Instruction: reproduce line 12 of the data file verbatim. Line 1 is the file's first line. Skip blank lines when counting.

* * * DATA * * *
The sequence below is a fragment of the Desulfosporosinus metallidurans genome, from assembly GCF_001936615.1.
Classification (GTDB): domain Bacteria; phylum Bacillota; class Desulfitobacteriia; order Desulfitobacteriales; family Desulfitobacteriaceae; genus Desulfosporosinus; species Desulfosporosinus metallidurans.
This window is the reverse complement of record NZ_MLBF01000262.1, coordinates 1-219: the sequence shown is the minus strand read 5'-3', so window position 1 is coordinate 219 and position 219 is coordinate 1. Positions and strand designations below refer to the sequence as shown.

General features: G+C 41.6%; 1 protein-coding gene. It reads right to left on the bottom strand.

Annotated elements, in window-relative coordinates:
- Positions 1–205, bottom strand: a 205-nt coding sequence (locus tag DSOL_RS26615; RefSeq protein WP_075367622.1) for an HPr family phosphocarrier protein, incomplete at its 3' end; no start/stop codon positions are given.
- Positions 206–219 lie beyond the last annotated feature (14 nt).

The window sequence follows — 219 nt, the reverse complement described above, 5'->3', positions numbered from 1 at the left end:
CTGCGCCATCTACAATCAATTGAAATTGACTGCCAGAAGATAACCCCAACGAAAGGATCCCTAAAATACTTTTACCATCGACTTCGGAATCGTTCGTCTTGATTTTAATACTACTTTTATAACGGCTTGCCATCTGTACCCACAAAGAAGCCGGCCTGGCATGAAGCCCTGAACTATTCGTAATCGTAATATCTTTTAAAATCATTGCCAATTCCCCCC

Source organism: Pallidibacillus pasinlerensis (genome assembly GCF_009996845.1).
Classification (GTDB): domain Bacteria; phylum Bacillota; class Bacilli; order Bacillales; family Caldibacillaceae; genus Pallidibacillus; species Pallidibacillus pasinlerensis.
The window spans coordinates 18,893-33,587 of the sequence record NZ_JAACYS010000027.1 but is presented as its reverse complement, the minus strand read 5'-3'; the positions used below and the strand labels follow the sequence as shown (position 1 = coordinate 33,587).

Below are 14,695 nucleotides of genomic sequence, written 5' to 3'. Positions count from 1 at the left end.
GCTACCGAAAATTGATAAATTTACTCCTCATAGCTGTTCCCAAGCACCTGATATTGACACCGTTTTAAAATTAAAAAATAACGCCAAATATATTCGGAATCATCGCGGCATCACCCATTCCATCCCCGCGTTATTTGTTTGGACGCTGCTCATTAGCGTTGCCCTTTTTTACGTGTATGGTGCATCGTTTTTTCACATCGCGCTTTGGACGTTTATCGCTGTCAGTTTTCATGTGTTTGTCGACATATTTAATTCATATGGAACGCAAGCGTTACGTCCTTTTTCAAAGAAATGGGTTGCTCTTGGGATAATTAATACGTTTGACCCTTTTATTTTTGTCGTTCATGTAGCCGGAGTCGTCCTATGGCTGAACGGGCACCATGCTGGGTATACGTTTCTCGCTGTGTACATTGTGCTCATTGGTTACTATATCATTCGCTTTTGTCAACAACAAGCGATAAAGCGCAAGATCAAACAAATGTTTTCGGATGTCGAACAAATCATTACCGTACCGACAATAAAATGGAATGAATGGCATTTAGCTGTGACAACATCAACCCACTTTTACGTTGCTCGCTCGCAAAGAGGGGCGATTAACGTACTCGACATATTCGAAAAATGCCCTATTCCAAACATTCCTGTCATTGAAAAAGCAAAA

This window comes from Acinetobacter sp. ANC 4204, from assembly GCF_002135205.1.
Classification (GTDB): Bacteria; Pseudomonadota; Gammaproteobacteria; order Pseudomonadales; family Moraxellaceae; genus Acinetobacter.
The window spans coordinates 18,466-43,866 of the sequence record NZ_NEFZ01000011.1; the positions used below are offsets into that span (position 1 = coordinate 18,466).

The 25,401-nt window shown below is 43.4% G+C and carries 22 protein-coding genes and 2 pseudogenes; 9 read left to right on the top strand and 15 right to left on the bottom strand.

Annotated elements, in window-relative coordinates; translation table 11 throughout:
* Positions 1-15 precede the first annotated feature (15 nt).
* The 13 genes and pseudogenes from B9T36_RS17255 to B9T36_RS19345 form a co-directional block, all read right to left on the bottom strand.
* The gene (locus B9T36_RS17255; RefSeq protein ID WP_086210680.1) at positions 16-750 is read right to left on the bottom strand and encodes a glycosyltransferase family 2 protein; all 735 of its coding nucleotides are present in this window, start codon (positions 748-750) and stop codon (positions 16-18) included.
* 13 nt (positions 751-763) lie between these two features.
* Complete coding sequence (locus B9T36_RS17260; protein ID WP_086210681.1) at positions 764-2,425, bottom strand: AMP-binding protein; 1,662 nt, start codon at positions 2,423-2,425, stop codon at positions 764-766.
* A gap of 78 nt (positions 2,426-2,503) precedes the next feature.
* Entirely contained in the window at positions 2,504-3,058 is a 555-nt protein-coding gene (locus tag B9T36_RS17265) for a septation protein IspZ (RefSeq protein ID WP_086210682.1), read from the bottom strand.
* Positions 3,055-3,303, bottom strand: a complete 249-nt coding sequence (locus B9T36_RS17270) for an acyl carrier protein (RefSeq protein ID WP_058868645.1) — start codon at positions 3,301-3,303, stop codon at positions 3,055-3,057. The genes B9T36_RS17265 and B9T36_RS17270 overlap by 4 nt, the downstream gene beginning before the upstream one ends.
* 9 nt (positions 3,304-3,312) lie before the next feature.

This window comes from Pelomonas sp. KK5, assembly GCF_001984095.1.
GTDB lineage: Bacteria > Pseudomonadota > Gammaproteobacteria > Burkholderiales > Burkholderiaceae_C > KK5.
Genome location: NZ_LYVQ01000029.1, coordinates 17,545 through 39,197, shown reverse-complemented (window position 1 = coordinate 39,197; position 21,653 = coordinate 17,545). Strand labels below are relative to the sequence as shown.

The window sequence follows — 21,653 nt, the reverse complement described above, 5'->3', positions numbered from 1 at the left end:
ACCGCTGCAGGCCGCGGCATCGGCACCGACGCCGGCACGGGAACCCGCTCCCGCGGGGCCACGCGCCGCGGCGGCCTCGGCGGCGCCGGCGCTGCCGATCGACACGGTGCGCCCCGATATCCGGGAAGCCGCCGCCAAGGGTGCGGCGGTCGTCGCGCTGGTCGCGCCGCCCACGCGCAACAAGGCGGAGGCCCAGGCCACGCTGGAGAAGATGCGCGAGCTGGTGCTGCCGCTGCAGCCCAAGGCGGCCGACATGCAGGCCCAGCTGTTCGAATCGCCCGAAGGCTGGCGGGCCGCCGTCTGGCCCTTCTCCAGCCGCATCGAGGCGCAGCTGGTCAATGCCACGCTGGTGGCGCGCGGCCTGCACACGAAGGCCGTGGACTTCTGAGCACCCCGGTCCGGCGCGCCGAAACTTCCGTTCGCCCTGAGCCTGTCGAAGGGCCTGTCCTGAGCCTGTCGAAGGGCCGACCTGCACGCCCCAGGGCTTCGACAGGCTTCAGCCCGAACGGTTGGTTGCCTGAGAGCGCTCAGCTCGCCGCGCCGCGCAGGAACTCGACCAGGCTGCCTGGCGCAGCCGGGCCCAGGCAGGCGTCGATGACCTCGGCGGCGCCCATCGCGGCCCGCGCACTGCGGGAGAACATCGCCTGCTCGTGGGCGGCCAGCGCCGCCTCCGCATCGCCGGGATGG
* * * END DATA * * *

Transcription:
The window spans coordinates 18,893-33,587 of the sequence record NZ_JAACYS010000027.1 but is presented as its reverse complement, the minus strand read 5'-3'; the positions used below and the strand labels follow the sequence as shown (position 1 = coordinate 33,587).